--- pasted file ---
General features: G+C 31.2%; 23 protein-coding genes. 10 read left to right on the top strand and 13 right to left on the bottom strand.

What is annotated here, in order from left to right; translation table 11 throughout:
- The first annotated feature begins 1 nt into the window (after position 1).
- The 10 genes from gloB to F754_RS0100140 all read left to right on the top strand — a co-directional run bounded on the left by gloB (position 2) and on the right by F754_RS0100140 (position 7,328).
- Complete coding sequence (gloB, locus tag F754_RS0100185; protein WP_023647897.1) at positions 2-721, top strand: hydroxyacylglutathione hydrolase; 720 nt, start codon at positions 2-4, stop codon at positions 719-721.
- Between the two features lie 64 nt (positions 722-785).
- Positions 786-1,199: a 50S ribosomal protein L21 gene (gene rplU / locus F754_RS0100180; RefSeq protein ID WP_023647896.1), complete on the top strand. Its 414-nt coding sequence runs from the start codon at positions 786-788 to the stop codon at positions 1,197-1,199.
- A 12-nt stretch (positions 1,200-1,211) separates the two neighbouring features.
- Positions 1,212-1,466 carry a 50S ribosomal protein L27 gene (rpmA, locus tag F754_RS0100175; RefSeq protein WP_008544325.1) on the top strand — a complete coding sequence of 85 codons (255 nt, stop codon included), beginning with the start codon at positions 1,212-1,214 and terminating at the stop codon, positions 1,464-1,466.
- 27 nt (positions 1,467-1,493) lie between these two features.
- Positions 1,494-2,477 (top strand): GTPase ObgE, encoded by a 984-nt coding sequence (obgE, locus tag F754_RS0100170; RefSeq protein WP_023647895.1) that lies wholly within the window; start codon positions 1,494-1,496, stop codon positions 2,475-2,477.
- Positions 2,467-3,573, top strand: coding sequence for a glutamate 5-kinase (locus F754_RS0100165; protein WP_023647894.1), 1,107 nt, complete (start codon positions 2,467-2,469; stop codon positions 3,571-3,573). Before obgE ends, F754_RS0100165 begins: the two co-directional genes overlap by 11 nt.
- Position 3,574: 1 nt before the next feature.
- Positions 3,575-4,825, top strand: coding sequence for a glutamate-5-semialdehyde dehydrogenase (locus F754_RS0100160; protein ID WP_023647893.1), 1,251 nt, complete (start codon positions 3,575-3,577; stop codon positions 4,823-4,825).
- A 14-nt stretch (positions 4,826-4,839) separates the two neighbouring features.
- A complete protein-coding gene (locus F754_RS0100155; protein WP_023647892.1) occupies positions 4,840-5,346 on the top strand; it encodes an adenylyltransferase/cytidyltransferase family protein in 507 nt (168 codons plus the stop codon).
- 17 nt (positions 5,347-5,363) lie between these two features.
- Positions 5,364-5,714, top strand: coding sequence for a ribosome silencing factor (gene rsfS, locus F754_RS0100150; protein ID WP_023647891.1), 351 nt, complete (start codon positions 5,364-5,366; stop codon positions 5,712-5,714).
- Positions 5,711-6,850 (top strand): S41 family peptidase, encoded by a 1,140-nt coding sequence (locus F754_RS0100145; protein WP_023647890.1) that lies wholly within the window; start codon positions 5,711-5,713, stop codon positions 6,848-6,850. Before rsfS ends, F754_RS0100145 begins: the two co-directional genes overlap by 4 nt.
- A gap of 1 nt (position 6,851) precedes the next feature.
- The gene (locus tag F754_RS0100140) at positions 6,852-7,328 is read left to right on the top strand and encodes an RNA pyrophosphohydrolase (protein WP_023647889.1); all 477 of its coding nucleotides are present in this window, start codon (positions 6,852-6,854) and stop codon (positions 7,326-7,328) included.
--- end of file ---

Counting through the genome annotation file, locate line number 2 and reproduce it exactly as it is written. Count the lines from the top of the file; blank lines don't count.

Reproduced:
What is annotated here, in order from left to right; translation table 11 throughout: